As part of the recent passage of Senate Bill 5052 in Washington State, those under 21 are no longer allowed to participate in collective gardens, or even so much as enter a dispensary. The law establishes a misdemeanor penalty for those under 21 who do participate in collectives. However, the state’s Liquor Control Board (LCB), the entity tasked with overseeing the state’s cannabis laws, appears to be completely confused on the subject, and is giving bad advice to medical cannabis establishments.
We received a tip from several collectives in Washington that the LCB has told them that they can continue to serve those ages 18 to 21.
We contacted the LCB, and spoke with Brian Smith, the Board’s Communications Director. Smith told us that yes, collectives can distribute to those 18-21, as long as that patient is part of the registry established in SB 5052. When we pointed out that the registry won’t be implemented until July 1st of next year, and that the portion prohibiting those under 21 from purchasing medical cannabis took effect immediately, Smith told us he would need to get back to us. When he did (this time through e-mail), we got the following response; “The confusion might be stemming from the difference between a collective garden and a coop”, Smith said. “The collective gardens are those that currently exist. The coops are what we’ll begin registering down the road. Sect. 26 of SB 5052 deals with minors entering and purchasing medical marijuana.” (Section 26 makes it clear that those under 21 can’t participate in the cooperative gardens of up to four people, which are allowed under SB 5052).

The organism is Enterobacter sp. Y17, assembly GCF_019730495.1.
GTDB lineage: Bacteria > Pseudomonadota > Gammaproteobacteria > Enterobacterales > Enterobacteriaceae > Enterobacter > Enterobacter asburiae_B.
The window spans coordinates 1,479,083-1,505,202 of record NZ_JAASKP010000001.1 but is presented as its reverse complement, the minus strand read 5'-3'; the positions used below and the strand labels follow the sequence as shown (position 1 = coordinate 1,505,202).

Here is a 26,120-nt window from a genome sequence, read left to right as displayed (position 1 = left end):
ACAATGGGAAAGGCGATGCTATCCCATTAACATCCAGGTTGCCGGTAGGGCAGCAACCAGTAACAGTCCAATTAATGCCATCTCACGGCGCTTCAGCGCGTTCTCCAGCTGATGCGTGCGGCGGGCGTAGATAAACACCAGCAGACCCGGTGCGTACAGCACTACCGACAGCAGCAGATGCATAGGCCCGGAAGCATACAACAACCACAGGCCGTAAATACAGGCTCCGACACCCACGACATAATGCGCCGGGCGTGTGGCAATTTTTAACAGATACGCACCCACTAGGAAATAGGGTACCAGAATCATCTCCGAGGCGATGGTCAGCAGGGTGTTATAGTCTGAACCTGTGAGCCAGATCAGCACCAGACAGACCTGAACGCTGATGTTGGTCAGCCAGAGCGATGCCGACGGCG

However, what Smith didn’t touch on, is our mention of section 32 of SB 5052, which makes it so that: No person under the age of twenty-one may participate in a collective garden or receive marijuana that was produced, processed, transported, or delivered through a collective garden.
This section took effect immediately (per section 51 in SB 5052).
We have yet to receive a response from Smith regarding this portion of the law.
Seattle city officials plan to introduce a resolution soon that would establish a medical cannabis tier system, with collectives in the first tier receiving a letter within 1-2 months demanding that they cease operations; those distributing to anyone under 21 would immediately be placed in the first tier.
Section 33 of SB 5052 gives the LCB explicit permission to conduct controlled purchases (sting operations) at collective gardens to determine if they’re distributing to those under 21. This, of course, raises even more concerns over their confusion, and the faulty information they’ve been giving these establishments.
[Update (5/20/2015): In regards to section 33 of SB 5052, Brian Smith tells us that the LCB doesn’t “issue opinions about the law”. When asked why they wouldn’t make it clear to collectives that allowing those under 21 is illegal, when they’re the entity given the authority to conduct controlled purchases (sting operations) on these establishments, Smith tells us that; “We are in the process of analyzing the new legislation and preparing our next steps. If there is something that needs clarification, we would want to provide clarification when appropriate. We have been very proactive on our communication during the implementation of I-502. We will do the same during this process. I plan to bring this forward for further discussion.”]